Oxidative Stress, Protein Damage
Most cells in the body derive energy through the mitochondrial oxidative phosphorylation wherein molecular oxygen is ultimately reduced to water. A small percentage of oxygen escapes this pathway and transforms into toxic and labile reactive oxygen species (ROS) [namely, superoxide (O2.−), hydrogen peroxide (H2O2), and hydroxyl radical (OH.)]. Generation of ROS is a continuous physiological process implicated in immune function and cell signaling.
Nature has evolved antioxidant molecules (e.g., GSH), antioxidant enzymes (e.g., Catalase, glutathione peroxidase), and repair enzymes to detoxify ROS thereby maintaining a reduced intracellular environment. When there is an increased ROS or decreased cellular antioxidants or both, such a condition is termed as “oxidative stress.” Oxidative stress targets biomolecules and causes DNA oxidation, protein oxidation and aggregation, lipid peroxidation, etc., ultimately triggering cell death. Brain is comparatively more susceptible to...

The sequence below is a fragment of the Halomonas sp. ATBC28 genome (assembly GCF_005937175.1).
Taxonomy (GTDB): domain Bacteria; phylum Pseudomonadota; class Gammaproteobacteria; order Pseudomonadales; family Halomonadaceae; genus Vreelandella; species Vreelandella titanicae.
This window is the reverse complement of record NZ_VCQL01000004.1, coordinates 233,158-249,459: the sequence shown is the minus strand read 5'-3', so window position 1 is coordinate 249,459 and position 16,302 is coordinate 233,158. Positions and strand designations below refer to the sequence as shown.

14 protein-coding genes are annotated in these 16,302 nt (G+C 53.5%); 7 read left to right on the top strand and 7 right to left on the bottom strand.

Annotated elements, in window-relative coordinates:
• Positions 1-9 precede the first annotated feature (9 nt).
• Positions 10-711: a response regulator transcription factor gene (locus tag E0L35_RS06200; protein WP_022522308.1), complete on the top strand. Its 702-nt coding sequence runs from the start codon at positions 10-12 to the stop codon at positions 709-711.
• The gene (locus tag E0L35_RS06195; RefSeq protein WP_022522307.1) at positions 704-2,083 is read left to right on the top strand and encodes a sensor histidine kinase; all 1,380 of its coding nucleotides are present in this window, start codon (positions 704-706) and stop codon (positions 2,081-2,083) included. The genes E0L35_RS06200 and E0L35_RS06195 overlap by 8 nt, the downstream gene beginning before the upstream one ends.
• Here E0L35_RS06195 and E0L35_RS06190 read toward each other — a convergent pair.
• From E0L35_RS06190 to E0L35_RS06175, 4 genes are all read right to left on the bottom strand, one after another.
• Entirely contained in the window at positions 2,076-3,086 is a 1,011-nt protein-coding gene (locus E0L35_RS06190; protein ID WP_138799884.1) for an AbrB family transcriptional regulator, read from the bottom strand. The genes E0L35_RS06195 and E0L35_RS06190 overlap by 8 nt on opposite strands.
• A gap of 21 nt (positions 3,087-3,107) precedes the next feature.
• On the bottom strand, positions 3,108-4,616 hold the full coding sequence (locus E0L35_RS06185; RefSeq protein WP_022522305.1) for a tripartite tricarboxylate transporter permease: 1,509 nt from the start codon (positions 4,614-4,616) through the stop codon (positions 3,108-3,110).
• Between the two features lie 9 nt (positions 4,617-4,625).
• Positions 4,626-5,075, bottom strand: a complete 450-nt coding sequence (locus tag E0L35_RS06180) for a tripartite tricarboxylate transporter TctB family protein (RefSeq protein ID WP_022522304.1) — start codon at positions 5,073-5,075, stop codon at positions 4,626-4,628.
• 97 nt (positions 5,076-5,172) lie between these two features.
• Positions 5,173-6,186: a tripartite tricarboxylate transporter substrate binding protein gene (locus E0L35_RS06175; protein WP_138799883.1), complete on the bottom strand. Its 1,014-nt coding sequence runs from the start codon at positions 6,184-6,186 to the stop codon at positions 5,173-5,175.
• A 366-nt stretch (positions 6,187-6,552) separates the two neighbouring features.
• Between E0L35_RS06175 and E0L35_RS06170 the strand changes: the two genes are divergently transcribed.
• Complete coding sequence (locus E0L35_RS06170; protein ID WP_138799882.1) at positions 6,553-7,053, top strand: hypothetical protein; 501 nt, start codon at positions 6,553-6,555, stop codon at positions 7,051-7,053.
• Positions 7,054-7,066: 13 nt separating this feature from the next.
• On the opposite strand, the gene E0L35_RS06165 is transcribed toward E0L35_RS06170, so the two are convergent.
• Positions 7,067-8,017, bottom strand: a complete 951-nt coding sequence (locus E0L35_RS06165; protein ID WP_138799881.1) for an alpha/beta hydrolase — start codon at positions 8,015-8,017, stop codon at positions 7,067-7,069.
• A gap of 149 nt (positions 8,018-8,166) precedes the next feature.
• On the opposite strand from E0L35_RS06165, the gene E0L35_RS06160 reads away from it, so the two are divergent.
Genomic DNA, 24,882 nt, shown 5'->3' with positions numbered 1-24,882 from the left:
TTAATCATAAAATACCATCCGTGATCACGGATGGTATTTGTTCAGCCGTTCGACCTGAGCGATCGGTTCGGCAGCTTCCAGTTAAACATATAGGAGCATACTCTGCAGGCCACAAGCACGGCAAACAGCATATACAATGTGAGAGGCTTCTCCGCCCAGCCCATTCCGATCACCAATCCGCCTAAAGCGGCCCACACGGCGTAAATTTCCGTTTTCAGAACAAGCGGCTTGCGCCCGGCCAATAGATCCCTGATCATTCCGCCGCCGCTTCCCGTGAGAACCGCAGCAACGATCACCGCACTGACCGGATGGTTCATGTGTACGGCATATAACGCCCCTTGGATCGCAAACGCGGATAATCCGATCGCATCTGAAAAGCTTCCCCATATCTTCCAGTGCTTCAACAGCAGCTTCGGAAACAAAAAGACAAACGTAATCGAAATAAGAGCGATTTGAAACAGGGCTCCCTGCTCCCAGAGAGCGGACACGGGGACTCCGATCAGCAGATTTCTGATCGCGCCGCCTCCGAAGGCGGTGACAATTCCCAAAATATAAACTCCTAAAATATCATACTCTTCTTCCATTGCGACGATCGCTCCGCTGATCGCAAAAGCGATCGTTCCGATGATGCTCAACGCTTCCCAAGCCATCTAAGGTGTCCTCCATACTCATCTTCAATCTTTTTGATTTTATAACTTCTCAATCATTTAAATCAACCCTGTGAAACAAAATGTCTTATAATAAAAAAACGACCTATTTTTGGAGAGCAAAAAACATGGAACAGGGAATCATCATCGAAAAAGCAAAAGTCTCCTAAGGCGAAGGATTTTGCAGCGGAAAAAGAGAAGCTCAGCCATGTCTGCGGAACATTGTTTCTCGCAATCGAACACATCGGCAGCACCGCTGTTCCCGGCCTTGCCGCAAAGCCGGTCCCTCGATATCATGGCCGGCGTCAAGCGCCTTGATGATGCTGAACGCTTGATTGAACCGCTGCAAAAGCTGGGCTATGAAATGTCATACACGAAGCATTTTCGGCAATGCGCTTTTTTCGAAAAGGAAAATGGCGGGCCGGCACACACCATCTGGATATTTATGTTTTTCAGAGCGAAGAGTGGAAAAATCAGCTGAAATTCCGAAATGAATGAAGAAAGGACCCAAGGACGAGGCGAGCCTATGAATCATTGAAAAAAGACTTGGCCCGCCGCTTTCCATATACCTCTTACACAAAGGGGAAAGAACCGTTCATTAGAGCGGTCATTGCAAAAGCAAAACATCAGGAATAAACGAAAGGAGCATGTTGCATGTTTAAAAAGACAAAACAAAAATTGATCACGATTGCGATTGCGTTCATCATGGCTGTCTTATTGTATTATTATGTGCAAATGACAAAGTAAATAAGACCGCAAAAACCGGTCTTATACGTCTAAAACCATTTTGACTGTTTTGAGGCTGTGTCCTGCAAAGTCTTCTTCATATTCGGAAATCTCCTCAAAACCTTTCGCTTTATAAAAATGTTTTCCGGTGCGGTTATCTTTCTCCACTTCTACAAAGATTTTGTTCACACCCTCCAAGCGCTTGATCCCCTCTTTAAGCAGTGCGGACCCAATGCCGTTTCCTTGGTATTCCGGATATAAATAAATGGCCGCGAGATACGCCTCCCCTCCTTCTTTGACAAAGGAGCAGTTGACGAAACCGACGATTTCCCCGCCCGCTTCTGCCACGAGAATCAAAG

- Danielson SR, Andersen JK (2008) Oxidative and nitrative protein modifications in PD. Free Radic Biol Med 44:787–794Google Scholar